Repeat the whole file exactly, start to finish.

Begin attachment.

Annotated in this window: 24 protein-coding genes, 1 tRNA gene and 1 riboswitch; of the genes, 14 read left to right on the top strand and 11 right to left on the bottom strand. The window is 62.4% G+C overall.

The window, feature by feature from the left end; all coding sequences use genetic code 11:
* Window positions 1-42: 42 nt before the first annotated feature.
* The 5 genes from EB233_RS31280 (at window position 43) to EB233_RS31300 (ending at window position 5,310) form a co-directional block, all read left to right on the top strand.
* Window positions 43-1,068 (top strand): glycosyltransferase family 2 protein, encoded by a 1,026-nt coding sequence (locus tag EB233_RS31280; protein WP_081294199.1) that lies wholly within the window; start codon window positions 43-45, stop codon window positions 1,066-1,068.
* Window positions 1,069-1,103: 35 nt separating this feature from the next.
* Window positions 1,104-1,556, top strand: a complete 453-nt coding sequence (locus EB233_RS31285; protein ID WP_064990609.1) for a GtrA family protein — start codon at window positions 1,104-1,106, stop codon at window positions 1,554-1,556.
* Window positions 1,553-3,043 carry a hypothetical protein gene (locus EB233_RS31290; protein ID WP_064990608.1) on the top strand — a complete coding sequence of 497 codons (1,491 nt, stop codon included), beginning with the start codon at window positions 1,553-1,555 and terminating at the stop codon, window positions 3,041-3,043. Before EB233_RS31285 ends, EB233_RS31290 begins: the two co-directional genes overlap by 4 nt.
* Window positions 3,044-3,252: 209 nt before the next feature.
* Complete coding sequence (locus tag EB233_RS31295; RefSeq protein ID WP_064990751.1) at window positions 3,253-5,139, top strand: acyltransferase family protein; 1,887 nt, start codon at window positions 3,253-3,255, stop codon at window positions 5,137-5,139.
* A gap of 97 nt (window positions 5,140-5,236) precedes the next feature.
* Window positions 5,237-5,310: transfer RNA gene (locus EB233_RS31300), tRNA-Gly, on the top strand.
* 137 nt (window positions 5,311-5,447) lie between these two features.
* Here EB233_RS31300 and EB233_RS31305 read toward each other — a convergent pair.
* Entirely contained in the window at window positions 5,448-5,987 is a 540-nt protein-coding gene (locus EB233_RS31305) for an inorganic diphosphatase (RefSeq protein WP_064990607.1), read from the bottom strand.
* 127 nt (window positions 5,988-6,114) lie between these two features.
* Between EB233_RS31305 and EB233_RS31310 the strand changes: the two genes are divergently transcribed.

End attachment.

Annotated in this window: 24 protein-coding genes, 1 tRNA gene and 1 riboswitch; of the genes, 14 read left to right on the top strand and 11 right to left on the bottom strand. The window is 62.4% G+C overall.

The window, feature by feature from the left end; all coding sequences use genetic code 11:
* Window positions 1-42: 42 nt before the first annotated feature.
* The 5 genes from EB233_RS31280 (at window position 43) to EB233_RS31300 (ending at window position 5,310) form a co-directional block, all read left to right on the top strand.
* Window positions 43-1,068 (top strand): glycosyltransferase family 2 protein, encoded by a 1,026-nt coding sequence (locus tag EB233_RS31280; protein WP_081294199.1) that lies wholly within the window; start codon window positions 43-45, stop codon window positions 1,066-1,068.
* Window positions 1,069-1,103: 35 nt separating this feature from the next.
* Window positions 1,104-1,556, top strand: a complete 453-nt coding sequence (locus EB233_RS31285; protein ID WP_064990609.1) for a GtrA family protein — start codon at window positions 1,104-1,106, stop codon at window positions 1,554-1,556.
* Window positions 1,553-3,043 carry a hypothetical protein gene (locus EB233_RS31290; protein ID WP_064990608.1) on the top strand — a complete coding sequence of 497 codons (1,491 nt, stop codon included), beginning with the start codon at window positions 1,553-1,555 and terminating at the stop codon, window positions 3,041-3,043. Before EB233_RS31285 ends, EB233_RS31290 begins: the two co-directional genes overlap by 4 nt.
* Window positions 3,044-3,252: 209 nt before the next feature.
* Complete coding sequence (locus tag EB233_RS31295; RefSeq protein ID WP_064990751.1) at window positions 3,253-5,139, top strand: acyltransferase family protein; 1,887 nt, start codon at window positions 3,253-3,255, stop codon at window positions 5,137-5,139.
* A gap of 97 nt (window positions 5,140-5,236) precedes the next feature.
* Window positions 5,237-5,310: transfer RNA gene (locus EB233_RS31300), tRNA-Gly, on the top strand.
* 137 nt (window positions 5,311-5,447) lie between these two features.
* Here EB233_RS31300 and EB233_RS31305 read toward each other — a convergent pair.
* Entirely contained in the window at window positions 5,448-5,987 is a 540-nt protein-coding gene (locus EB233_RS31305) for an inorganic diphosphatase (RefSeq protein WP_064990607.1), read from the bottom strand.
* 127 nt (window positions 5,988-6,114) lie between these two features.
* Between EB233_RS31305 and EB233_RS31310 the strand changes: the two genes are divergently transcribed.